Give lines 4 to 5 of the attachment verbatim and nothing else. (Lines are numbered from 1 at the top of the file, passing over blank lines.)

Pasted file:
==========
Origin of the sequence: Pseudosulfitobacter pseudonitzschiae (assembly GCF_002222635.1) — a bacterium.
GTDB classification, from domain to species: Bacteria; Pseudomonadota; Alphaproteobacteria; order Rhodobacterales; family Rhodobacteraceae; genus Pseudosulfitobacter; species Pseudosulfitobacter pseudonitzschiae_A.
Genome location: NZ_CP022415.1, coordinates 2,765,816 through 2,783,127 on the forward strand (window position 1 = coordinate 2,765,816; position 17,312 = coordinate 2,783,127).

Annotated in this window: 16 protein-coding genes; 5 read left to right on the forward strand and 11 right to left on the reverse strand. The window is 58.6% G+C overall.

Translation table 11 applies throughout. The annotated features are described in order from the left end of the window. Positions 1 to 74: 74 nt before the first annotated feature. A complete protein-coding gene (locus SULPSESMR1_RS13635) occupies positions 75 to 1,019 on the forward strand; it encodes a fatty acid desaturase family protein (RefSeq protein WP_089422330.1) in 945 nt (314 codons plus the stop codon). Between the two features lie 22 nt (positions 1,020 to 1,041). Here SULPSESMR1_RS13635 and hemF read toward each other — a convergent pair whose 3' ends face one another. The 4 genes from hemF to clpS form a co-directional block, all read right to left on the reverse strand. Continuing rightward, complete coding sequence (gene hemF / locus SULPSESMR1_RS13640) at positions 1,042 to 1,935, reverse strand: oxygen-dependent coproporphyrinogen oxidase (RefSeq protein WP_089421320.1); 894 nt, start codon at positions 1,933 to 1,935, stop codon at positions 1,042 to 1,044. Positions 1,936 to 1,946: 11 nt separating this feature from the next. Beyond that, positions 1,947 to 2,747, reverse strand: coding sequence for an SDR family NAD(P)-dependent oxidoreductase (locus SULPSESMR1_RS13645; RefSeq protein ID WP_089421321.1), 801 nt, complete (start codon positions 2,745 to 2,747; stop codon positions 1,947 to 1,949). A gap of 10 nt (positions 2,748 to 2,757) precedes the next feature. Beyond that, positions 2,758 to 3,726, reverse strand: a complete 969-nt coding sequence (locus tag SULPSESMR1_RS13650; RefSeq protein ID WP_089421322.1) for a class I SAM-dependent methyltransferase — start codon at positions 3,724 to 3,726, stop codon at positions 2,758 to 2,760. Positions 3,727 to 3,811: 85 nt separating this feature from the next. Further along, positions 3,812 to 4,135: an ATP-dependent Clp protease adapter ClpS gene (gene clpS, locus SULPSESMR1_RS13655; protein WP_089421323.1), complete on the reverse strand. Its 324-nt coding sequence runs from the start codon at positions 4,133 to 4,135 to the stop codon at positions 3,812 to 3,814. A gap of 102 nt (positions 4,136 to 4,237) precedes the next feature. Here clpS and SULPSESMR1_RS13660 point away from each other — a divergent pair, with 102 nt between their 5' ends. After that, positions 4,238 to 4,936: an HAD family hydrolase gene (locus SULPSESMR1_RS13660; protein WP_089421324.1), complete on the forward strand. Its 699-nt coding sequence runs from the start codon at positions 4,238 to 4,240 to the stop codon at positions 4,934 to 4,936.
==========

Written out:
Annotated in this window: 16 protein-coding genes; 5 read left to right on the forward strand and 11 right to left on the reverse strand. The window is 58.6% G+C overall.

Translation table 11 applies throughout. The annotated features are described in order from the left end of the window. Positions 1 to 74: 74 nt before the first annotated feature. A complete protein-coding gene (locus SULPSESMR1_RS13635) occupies positions 75 to 1,019 on the forward strand; it encodes a fatty acid desaturase family protein (RefSeq protein WP_089422330.1) in 945 nt (314 codons plus the stop codon). Between the two features lie 22 nt (positions 1,020 to 1,041). Here SULPSESMR1_RS13635 and hemF read toward each other — a convergent pair whose 3' ends face one another. The 4 genes from hemF to clpS form a co-directional block, all read right to left on the reverse strand. Continuing rightward, complete coding sequence (gene hemF / locus SULPSESMR1_RS13640) at positions 1,042 to 1,935, reverse strand: oxygen-dependent coproporphyrinogen oxidase (RefSeq protein WP_089421320.1); 894 nt, start codon at positions 1,933 to 1,935, stop codon at positions 1,042 to 1,044. Positions 1,936 to 1,946: 11 nt separating this feature from the next. Beyond that, positions 1,947 to 2,747, reverse strand: coding sequence for an SDR family NAD(P)-dependent oxidoreductase (locus SULPSESMR1_RS13645; RefSeq protein ID WP_089421321.1), 801 nt, complete (start codon positions 2,745 to 2,747; stop codon positions 1,947 to 1,949). A gap of 10 nt (positions 2,748 to 2,757) precedes the next feature. Beyond that, positions 2,758 to 3,726, reverse strand: a complete 969-nt coding sequence (locus tag SULPSESMR1_RS13650; RefSeq protein ID WP_089421322.1) for a class I SAM-dependent methyltransferase — start codon at positions 3,724 to 3,726, stop codon at positions 2,758 to 2,760. Positions 3,727 to 3,811: 85 nt separating this feature from the next. Further along, positions 3,812 to 4,135: an ATP-dependent Clp protease adapter ClpS gene (gene clpS, locus SULPSESMR1_RS13655; protein WP_089421323.1), complete on the reverse strand. Its 324-nt coding sequence runs from the start codon at positions 4,133 to 4,135 to the stop codon at positions 3,812 to 3,814. A gap of 102 nt (positions 4,136 to 4,237) precedes the next feature. Here clpS and SULPSESMR1_RS13660 point away from each other — a divergent pair, with 102 nt between their 5' ends. After that, positions 4,238 to 4,936: an HAD family hydrolase gene (locus SULPSESMR1_RS13660; protein WP_089421324.1), complete on the forward strand. Its 699-nt coding sequence runs from the start codon at positions 4,238 to 4,240 to the stop codon at positions 4,934 to 4,936.